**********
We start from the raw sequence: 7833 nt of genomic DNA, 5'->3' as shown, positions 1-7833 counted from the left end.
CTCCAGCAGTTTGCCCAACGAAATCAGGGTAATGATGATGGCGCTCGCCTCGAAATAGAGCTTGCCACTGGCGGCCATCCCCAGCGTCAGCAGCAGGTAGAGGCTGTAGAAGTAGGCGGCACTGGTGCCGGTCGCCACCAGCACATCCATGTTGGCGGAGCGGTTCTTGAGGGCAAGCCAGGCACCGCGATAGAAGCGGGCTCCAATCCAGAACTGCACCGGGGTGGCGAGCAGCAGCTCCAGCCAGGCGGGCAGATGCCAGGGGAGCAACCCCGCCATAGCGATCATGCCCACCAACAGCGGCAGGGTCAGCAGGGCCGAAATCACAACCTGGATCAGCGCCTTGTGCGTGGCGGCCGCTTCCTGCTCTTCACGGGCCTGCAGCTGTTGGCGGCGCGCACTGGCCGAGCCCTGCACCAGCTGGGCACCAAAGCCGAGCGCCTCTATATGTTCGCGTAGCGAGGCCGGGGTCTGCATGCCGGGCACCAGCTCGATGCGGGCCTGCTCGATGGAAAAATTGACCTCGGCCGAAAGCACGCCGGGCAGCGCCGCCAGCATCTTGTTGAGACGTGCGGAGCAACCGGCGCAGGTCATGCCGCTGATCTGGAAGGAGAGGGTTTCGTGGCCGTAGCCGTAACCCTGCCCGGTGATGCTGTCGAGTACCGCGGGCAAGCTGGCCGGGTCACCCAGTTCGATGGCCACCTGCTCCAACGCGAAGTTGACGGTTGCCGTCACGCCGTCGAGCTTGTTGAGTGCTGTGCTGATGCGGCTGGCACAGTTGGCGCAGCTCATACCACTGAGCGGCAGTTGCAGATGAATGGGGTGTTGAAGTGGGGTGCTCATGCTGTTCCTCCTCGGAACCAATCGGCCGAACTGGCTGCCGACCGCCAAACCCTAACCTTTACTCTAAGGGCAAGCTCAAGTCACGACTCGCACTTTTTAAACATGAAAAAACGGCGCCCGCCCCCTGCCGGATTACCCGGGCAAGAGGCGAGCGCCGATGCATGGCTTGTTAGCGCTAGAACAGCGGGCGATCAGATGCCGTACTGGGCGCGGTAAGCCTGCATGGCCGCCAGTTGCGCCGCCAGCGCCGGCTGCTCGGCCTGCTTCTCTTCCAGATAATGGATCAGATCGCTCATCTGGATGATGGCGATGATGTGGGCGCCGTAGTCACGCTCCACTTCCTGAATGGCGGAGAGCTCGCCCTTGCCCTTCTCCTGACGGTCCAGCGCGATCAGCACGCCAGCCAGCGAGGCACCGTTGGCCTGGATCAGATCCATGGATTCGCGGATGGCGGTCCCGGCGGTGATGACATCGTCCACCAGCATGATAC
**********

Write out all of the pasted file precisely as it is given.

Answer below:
We start from the raw sequence: 7833 nt of genomic DNA, 5'->3' as shown, positions 1-7833 counted from the left end.
CTCCAGCAGTTTGCCCAACGAAATCAGGGTAATGATGATGGCGCTCGCCTCGAAATAGAGCTTGCCACTGGCGGCCATCCCCAGCGTCAGCAGCAGGTAGAGGCTGTAGAAGTAGGCGGCACTGGTGCCGGTCGCCACCAGCACATCCATGTTGGCGGAGCGGTTCTTGAGGGCAAGCCAGGCACCGCGATAGAAGCGGGCTCCAATCCAGAACTGCACCGGGGTGGCGAGCAGCAGCTCCAGCCAGGCGGGCAGATGCCAGGGGAGCAACCCCGCCATAGCGATCATGCCCACCAACAGCGGCAGGGTCAGCAGGGCCGAAATCACAACCTGGATCAGCGCCTTGTGCGTGGCGGCCGCTTCCTGCTCTTCACGGGCCTGCAGCTGTTGGCGGCGCGCACTGGCCGAGCCCTGCACCAGCTGGGCACCAAAGCCGAGCGCCTCTATATGTTCGCGTAGCGAGGCCGGGGTCTGCATGCCGGGCACCAGCTCGATGCGGGCCTGCTCGATGGAAAAATTGACCTCGGCCGAAAGCACGCCGGGCAGCGCCGCCAGCATCTTGTTGAGACGTGCGGAGCAACCGGCGCAGGTCATGCCGCTGATCTGGAAGGAGAGGGTTTCGTGGCCGTAGCCGTAACCCTGCCCGGTGATGCTGTCGAGTACCGCGGGCAAGCTGGCCGGGTCACCCAGTTCGATGGCCACCTGCTCCAACGCGAAGTTGACGGTTGCCGTCACGCCGTCGAGCTTGTTGAGTGCTGTGCTGATGCGGCTGGCACAGTTGGCGCAGCTCATACCACTGAGCGGCAGTTGCAGATGAATGGGGTGTTGAAGTGGGGTGCTCATGCTGTTCCTCCTCGGAACCAATCGGCCGAACTGGCTGCCGACCGCCAAACCCTAACCTTTACTCTAAGGGCAAGCTCAAGTCACGACTCGCACTTTTTAAACATGAAAAAACGGCGCCCGCCCCCTGCCGGATTACCCGGGCAAGAGGCGAGCGCCGATGCATGGCTTGTTAGCGCTAGAACAGCGGGCGATCAGATGCCGTACTGGGCGCGGTAAGCCTGCATGGCCGCCAGTTGCGCCGCCAGCGCCGGCTGCTCGGCCTGCTTCTCTTCCAGATAATGGATCAGATCGCTCATCTGGATGATGGCGATGATGTGGGCGCCGTAGTCACGCTCCACTTCCTGAATGGCGGAGAGCTCGCCCTTGCCCTTCTCCTGACGGTCCAGCGCGATCAGCACGCCAGCCAGCGAGGCACCGTTGGCCTGGATCAGATCCATGGATTCGCGGATGGCGGTCCCGGCGGTGATGACATCGTCCACCAGCATGATAC